This chapter complements the chapter ‘Human movement and motor skills’ (Williams, 2014) published in the first edition of this text. As the title suggests, the purpose is to extend Williams’ work by investigating examples of practical human movement development embedded within the field of Physical Education (PE). Thus, the chapter answers the questions of: What does human movement theory look like in practice? How can it be optimised for all children? Why is it vital for the advancement of ‘health and wellbeing in childhood’?
The physical dimension is significant within children's learning because it offers powerful and meaningful connections across all learning and development areas. The socio-cultural perspective suggests that the curriculum be connected to the child's world and everyday interests (Arthur et al., 2015). As children have a natural play structure, learning through movement heightens interest. ‘Play’ sits within the physical dimension – ‘where children are learning through their interactions, as well as adopting and working through the rules and values of their own cultural group’ (pp. 99– 100). The socio-cultural benefits of play enable ‘the development of imagination and intelligence, language, social skills, and perceptual-motor abilities in infants and young children’ (Frost, 1992, p. 48).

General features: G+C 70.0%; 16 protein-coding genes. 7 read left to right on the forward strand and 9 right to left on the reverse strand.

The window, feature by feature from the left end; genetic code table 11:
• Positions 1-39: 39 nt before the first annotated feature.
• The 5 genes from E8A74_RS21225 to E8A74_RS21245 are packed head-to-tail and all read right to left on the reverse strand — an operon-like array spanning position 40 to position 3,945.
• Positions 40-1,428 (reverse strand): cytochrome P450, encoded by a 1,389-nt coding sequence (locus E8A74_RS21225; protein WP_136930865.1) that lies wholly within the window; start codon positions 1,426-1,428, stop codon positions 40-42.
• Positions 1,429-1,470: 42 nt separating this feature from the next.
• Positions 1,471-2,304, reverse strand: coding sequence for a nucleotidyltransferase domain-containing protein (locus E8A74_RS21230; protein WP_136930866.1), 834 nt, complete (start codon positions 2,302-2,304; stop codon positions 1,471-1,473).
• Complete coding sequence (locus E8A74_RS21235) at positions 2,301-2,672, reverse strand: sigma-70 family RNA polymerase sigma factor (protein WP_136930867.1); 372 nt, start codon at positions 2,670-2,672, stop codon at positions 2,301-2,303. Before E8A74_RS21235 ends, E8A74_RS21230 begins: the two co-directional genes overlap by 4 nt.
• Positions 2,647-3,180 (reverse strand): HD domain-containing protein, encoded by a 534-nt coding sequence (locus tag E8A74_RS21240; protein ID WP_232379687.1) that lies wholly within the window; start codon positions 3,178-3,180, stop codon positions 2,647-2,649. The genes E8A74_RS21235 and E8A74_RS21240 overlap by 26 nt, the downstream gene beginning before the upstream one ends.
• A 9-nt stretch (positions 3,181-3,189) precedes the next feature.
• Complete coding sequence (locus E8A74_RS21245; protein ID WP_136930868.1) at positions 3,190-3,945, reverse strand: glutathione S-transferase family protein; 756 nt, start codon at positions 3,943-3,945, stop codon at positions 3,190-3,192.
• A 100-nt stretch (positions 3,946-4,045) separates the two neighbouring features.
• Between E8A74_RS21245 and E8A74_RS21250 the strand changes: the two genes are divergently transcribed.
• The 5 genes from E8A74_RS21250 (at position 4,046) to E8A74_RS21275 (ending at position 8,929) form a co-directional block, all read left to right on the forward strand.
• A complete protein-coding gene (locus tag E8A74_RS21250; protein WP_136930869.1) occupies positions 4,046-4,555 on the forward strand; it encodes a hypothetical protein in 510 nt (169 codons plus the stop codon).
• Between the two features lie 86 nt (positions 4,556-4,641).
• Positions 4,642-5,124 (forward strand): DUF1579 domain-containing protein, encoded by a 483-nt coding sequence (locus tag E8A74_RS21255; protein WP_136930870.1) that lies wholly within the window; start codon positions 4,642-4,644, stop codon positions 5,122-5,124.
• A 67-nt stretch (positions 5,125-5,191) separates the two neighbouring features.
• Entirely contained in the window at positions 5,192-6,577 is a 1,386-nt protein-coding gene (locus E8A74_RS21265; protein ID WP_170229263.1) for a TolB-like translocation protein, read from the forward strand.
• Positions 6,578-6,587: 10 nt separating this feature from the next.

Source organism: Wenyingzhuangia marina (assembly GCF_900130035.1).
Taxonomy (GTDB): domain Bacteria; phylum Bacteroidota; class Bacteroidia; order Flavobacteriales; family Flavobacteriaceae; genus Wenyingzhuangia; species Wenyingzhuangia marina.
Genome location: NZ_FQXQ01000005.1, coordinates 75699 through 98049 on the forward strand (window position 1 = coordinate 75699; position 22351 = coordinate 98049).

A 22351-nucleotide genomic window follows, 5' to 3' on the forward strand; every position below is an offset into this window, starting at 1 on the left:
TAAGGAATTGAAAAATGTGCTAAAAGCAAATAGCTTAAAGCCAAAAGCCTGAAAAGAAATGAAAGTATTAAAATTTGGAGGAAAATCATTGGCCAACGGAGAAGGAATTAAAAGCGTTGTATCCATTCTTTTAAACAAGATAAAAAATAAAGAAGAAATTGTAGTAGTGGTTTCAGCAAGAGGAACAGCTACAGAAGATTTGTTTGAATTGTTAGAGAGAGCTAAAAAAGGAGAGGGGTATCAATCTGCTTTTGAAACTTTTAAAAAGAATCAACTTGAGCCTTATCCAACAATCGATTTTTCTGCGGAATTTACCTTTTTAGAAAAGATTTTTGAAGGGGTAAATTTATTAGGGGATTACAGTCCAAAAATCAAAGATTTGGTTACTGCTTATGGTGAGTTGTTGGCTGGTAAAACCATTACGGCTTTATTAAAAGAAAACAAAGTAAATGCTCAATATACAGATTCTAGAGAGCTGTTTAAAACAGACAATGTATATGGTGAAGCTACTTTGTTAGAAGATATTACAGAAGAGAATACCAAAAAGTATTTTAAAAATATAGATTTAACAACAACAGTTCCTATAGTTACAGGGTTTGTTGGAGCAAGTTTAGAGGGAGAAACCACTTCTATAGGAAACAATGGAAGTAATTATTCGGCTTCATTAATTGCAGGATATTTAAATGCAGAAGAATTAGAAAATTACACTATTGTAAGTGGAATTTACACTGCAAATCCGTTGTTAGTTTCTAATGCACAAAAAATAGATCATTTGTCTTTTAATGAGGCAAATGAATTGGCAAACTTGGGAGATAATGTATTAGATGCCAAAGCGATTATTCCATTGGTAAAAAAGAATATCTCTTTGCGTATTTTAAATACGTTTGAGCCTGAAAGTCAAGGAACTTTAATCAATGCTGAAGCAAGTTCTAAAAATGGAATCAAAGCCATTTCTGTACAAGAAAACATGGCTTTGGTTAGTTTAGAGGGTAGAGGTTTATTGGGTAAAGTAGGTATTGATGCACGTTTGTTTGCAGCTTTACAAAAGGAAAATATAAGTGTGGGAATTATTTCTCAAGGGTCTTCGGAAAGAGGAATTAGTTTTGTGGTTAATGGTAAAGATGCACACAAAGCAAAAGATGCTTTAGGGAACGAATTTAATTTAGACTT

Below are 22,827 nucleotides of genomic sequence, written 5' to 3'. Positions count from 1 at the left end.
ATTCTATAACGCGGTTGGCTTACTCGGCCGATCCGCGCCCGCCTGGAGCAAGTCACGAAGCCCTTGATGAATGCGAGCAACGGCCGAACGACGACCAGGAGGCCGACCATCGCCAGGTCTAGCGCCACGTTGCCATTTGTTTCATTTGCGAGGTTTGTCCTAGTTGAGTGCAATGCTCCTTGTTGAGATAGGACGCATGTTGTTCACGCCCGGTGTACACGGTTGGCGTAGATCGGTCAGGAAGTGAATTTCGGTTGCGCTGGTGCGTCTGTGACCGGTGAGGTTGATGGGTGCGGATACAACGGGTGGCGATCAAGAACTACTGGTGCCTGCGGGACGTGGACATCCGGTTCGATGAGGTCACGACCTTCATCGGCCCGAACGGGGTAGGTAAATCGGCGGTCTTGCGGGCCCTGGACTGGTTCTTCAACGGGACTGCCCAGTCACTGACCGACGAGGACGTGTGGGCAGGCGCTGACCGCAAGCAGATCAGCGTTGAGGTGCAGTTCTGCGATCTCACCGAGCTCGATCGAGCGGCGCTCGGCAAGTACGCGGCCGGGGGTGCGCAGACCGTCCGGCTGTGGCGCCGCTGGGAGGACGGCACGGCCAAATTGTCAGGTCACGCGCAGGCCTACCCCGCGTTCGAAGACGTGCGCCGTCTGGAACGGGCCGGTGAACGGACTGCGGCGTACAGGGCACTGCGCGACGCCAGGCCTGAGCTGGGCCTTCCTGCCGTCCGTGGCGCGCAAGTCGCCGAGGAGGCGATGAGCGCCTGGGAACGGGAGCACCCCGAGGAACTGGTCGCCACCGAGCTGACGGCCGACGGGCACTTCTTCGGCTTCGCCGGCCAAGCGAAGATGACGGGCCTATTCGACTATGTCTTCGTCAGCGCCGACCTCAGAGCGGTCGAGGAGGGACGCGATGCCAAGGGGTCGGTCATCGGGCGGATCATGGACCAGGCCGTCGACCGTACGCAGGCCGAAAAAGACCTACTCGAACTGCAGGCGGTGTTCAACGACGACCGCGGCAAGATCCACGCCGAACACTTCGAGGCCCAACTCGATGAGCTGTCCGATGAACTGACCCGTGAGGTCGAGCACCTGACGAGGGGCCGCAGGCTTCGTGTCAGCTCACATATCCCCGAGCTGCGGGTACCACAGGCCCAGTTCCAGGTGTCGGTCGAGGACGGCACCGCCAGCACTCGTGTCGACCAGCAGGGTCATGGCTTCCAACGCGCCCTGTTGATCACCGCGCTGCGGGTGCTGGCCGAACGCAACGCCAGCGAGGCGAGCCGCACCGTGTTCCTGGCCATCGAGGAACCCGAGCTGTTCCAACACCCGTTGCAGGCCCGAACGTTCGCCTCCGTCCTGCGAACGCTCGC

Hence, this chapter adopts the same goal as Williams’ chapter: ‘to highlight the importance of early childhood educators integrating bio-physical and sociocultural understandings’ (2014, p. 62). This is an important goal affirmed by Callcott, Miller & Wilson-Gahan: ‘It is now evident that practice and encouragement as well as correct and quality instruction are necessary for children to become proficient in fundamental movement skills’ (2015, p. 32).
To enable a deeper understanding of the advancement of ‘health and wellbeing in childhood’ through ‘belonging, being and becoming’ physically educated, two major underpinning themes are investigated – approaching quality physical education, and human movement and motor skills in childhood.
Approaching Quality Physical Education
Health and Wellbeing
Implementing quality physical education increases the likelihood of children experiencing positive health and wellbeing outcomes. One popular and simple definition of wellbeing is ‘a state of feeling good about ourselves and the way our lives are going’ (Commonwealth of Australia, 2014a, p. 1). Research provides evidence that regular physical activity promotes mental and social wellbeing (Commonwealth of Australia, 2014a; Lynch, 2015a; Parkinson, 2015; Public Health England, 2015; Richards, 2016; Salmon et al., 2011).